Try it out! • Balancing Handout • The ODDS are due Friday • The

Try it out! • Balancing Handout • The ODDS are due Friday • The evens are for you if you need additional practice

Table of Contents Chapter 10: Chemical Reactions and Equations 10. 2: Classifying Chemical Reactions:

Table of Contents Chapter 10: Chemical Reactions and Equations 10. 2: Classifying Chemical Reactions:

Chemical Reactions and Equations: Basic Concepts Recognizing Chemical Reactions • When a substance undergoes

Chemical Reactions and Equations: Basic Concepts Recognizing Chemical Reactions • When a substance undergoes a chemical change, it takes part in a chemical reaction. • After it reacts, it no longer has the same chemical identity.

Chemical Reactions and Equations: Basic Concepts Recognizing Chemical Reactions • Many important clues indicate

Chemical Reactions and Equations: Basic Concepts Recognizing Chemical Reactions • Many important clues indicate when chemical reactions occur. • Change in temperature • Change in color • Change in odor • Change in appearance such as phase

Chemical Reactions and Equations: Basic Concepts Major Classes of Reactions • If you can

Chemical Reactions and Equations: Basic Concepts Major Classes of Reactions • If you can classify a reaction into one of five major categories by recognizing patterns that occur, you already know a lot about the reaction. Click box to view movie clip.

Chemical Reactions and Equations: Basic Concepts A Synthesis Reaction A + B → AB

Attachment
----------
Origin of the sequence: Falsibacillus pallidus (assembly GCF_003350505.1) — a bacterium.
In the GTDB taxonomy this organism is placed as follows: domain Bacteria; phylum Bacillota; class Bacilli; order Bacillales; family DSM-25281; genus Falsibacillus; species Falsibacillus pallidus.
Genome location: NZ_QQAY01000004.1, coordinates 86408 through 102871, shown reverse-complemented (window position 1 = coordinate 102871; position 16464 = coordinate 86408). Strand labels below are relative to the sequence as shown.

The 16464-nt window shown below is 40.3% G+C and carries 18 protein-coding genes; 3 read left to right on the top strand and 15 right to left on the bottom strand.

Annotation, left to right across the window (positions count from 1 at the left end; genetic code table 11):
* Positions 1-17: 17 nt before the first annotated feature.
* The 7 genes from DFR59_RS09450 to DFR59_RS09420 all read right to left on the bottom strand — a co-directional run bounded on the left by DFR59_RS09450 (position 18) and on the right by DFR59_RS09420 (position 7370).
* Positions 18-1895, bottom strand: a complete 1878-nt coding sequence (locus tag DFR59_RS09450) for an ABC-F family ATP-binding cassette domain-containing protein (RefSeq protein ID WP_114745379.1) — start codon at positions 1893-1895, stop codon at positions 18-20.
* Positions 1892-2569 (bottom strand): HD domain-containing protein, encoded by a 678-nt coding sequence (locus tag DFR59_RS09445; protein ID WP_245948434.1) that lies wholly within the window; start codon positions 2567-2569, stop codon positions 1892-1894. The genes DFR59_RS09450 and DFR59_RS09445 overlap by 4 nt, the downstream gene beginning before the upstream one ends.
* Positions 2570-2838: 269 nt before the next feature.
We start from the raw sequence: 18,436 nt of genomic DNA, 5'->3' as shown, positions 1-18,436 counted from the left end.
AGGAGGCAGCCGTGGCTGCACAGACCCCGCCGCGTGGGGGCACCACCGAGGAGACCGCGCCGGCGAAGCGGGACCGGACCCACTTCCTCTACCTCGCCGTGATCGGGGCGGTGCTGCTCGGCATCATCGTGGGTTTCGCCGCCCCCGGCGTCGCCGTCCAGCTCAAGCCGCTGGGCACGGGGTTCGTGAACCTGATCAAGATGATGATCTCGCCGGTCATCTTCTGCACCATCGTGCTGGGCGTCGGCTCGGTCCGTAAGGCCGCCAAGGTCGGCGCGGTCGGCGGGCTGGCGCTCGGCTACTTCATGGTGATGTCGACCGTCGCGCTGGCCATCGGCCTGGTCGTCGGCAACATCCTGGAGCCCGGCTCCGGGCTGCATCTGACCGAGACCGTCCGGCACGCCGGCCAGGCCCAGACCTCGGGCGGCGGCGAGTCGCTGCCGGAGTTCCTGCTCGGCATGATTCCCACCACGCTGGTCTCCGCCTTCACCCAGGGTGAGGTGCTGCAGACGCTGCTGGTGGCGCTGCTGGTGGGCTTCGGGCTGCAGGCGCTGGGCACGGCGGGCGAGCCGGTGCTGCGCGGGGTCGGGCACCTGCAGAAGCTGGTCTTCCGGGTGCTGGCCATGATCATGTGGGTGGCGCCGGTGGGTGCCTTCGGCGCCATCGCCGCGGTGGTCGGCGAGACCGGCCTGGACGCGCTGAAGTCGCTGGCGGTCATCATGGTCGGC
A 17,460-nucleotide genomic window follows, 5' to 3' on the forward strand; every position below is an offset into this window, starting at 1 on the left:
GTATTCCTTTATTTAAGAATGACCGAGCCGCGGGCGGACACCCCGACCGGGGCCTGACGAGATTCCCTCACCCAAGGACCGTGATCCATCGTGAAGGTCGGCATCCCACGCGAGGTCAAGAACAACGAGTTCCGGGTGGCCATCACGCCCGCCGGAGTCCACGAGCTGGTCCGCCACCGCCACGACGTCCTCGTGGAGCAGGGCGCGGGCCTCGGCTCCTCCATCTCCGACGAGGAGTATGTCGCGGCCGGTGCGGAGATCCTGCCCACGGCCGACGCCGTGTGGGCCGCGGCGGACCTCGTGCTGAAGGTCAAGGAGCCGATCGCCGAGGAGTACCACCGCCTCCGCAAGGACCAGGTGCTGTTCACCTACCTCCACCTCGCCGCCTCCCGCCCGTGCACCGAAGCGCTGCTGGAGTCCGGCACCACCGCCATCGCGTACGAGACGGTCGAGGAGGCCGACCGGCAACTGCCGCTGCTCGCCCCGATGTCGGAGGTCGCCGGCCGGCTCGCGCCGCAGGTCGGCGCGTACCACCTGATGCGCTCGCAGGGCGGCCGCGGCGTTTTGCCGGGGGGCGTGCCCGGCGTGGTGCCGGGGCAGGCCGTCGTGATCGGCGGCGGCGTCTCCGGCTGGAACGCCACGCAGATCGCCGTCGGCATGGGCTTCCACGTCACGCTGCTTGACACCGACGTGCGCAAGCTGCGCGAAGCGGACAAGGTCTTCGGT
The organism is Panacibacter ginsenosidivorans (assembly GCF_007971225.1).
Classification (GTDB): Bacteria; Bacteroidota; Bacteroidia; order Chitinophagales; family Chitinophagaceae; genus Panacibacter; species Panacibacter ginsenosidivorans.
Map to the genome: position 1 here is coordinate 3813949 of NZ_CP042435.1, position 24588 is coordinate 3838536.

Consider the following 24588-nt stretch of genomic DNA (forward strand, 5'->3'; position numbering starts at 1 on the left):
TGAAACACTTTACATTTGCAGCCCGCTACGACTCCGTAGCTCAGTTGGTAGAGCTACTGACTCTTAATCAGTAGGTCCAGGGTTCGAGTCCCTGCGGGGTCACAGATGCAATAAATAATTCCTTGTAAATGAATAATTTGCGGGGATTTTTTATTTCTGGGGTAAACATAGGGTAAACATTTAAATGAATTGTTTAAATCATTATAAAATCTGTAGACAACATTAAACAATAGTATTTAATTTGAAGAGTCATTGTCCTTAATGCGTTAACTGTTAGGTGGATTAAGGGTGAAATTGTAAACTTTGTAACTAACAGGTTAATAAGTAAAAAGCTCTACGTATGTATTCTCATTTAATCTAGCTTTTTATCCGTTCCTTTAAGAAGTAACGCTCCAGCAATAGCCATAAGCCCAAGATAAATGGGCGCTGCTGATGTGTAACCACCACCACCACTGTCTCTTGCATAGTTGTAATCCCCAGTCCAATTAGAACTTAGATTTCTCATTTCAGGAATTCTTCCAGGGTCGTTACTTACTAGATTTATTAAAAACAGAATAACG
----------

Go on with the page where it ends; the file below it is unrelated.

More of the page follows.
Chemical Reactions and Equations: Basic Concepts A Synthesis Reaction A + B → AB

Chemical Reactions and Equations: Basic Concepts A Decomposition Reaction MCO 3(s) → MO(s) +

Chemical Reactions and Equations: Basic Concepts A Decomposition Reaction MCO 3(s) → MO(s) + CO 2(g) MOH(s) → MO(s) + H 2 O(g) MHCO 3(s) → MO(s) + H 2 O + CO 2(g) AB → A + B

Chemical Reactions and Equations: Basic Concepts Single Displacement A + BC → B +

Chemical Reactions and Equations: Basic Concepts Single Displacement A + BC → B + AC

Activity Series For this type of reaction to occur, the “replacing” element MUST be

Activity Series For this type of reaction to occur, the “replacing” element MUST be more reactive than the “replaced” element. See table of reduction potentials. P. 288

METALS Lithium Rubidium Potassium Calcium Sodium Magnesium Aluminum Manganese Zinc Iron Nickel Tin Lead

METALS Lithium Rubidium Potassium Calcium Sodium Magnesium Aluminum Manganese Zinc Iron Nickel Tin Lead Copper Silver Platinum Gold Most active P. 288 HALOGENS Fluorine Chlorine Bromine Iodine Least active

Activity Series F 2(g) + 2 Na. Br(aq) → 2 Na. F(aq) + Br

Activity Series F 2(g) + 2 Na. Br(aq) → 2 Na. F(aq) + Br 2(l) More active than Br Br 2(g) + 2 Na. F(aq) → NR Less active than F Most active HALOGENS Fluorine Chlorine Bromine Iodine Least active

Chemical Reactions and Equations: Basic Concepts Double Displacement AB + CD → AD +

Chemical Reactions and Equations: Basic Concepts Double Displacement AB + CD → AD + CB

Chemical Reactions and Equations: Basic Concepts Combustion Cx. Hy. Oz + O 2 →

Chemical Reactions and Equations: Basic Concepts Combustion Cx. Hy. Oz + O 2 → CO 2 + H 2 O

Basic Assessment Questions Identify each of the following skeleton equations. Balance each equation if

Basic Assessment Questions Identify each of the following skeleton equations. Balance each equation if necessary. synthesis decomposition

 • You should be able to… o Identify types of reactions o Predict

• You should be able to… o Identify types of reactions o Predict products • Look at reactants • What can they form? What is most likely? • We will get more practice tomorrow and Monday

Table of Contents Chapter 10: Chemical Reactions and Equations 10. 3: Reactions in Aqueous

Table of Contents Chapter 10: Chemical Reactions and Equations 10. 3: Reactions in Aqueous Solutions:

Chemical Reactions and Equations: Additional Concepts REVIEW • With those at your table, please

Chemical Reactions and Equations: Additional Concepts REVIEW • With those at your table, please name and define the 5 classifications of reactions